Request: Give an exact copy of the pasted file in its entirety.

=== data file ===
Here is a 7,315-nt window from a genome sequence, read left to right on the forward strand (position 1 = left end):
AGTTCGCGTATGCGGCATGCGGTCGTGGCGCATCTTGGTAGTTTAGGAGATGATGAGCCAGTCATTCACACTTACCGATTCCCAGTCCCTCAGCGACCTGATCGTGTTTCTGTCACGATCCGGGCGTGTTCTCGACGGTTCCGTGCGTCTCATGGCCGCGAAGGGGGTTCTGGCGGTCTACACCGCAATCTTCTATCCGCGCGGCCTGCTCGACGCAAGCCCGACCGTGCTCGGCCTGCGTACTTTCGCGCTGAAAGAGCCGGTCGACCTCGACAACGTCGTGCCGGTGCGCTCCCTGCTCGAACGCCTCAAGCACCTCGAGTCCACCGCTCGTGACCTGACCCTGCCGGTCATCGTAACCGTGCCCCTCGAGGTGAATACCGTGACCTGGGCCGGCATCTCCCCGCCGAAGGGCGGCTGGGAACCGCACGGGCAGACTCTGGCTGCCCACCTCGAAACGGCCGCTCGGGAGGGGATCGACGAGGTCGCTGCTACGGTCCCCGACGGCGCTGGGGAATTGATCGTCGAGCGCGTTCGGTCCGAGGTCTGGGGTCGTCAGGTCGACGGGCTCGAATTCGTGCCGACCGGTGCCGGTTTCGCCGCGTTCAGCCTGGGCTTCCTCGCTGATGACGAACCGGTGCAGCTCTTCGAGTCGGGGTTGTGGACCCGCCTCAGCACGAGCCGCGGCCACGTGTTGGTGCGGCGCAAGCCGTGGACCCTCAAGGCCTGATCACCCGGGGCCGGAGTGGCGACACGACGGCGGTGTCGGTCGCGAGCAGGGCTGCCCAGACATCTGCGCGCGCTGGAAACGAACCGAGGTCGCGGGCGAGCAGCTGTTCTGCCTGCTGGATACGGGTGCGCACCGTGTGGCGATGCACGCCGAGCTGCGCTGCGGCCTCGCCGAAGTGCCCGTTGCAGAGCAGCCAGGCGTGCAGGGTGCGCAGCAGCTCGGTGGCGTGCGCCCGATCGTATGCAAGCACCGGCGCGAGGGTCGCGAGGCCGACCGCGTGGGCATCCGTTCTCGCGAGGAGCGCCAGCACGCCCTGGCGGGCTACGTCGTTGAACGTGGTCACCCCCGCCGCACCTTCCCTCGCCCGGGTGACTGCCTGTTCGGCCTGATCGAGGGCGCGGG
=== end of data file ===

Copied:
Here is a 7,315-nt window from a genome sequence, read left to right on the forward strand (position 1 = left end):
AGTTCGCGTATGCGGCATGCGGTCGTGGCGCATCTTGGTAGTTTAGGAGATGATGAGCCAGTCATTCACACTTACCGATTCCCAGTCCCTCAGCGACCTGATCGTGTTTCTGTCACGATCCGGGCGTGTTCTCGACGGTTCCGTGCGTCTCATGGCCGCGAAGGGGGTTCTGGCGGTCTACACCGCAATCTTCTATCCGCGCGGCCTGCTCGACGCAAGCCCGACCGTGCTCGGCCTGCGTACTTTCGCGCTGAAAGAGCCGGTCGACCTCGACAACGTCGTGCCGGTGCGCTCCCTGCTCGAACGCCTCAAGCACCTCGAGTCCACCGCTCGTGACCTGACCCTGCCGGTCATCGTAACCGTGCCCCTCGAGGTGAATACCGTGACCTGGGCCGGCATCTCCCCGCCGAAGGGCGGCTGGGAACCGCACGGGCAGACTCTGGCTGCCCACCTCGAAACGGCCGCTCGGGAGGGGATCGACGAGGTCGCTGCTACGGTCCCCGACGGCGCTGGGGAATTGATCGTCGAGCGCGTTCGGTCCGAGGTCTGGGGTCGTCAGGTCGACGGGCTCGAATTCGTGCCGACCGGTGCCGGTTTCGCCGCGTTCAGCCTGGGCTTCCTCGCTGATGACGAACCGGTGCAGCTCTTCGAGTCGGGGTTGTGGACCCGCCTCAGCACGAGCCGCGGCCACGTGTTGGTGCGGCGCAAGCCGTGGACCCTCAAGGCCTGATCACCCGGGGCCGGAGTGGCGACACGACGGCGGTGTCGGTCGCGAGCAGGGCTGCCCAGACATCTGCGCGCGCTGGAAACGAACCGAGGTCGCGGGCGAGCAGCTGTTCTGCCTGCTGGATACGGGTGCGCACCGTGTGGCGATGCACGCCGAGCTGCGCTGCGGCCTCGCCGAAGTGCCCGTTGCAGAGCAGCCAGGCGTGCAGGGTGCGCAGCAGCTCGGTGGCGTGCGCCCGATCGTATGCAAGCACCGGCGCGAGGGTCGCGAGGCCGACCGCGTGGGCATCCGTTCTCGCGAGGAGCGCCAGCACGCCCTGGCGGGCTACGTCGTTGAACGTGGTCACCCCCGCCGCACCTTCCCTCGCCCGGGTGACTGCCTGTTCGGCCTGATCGAGGGCGCGGG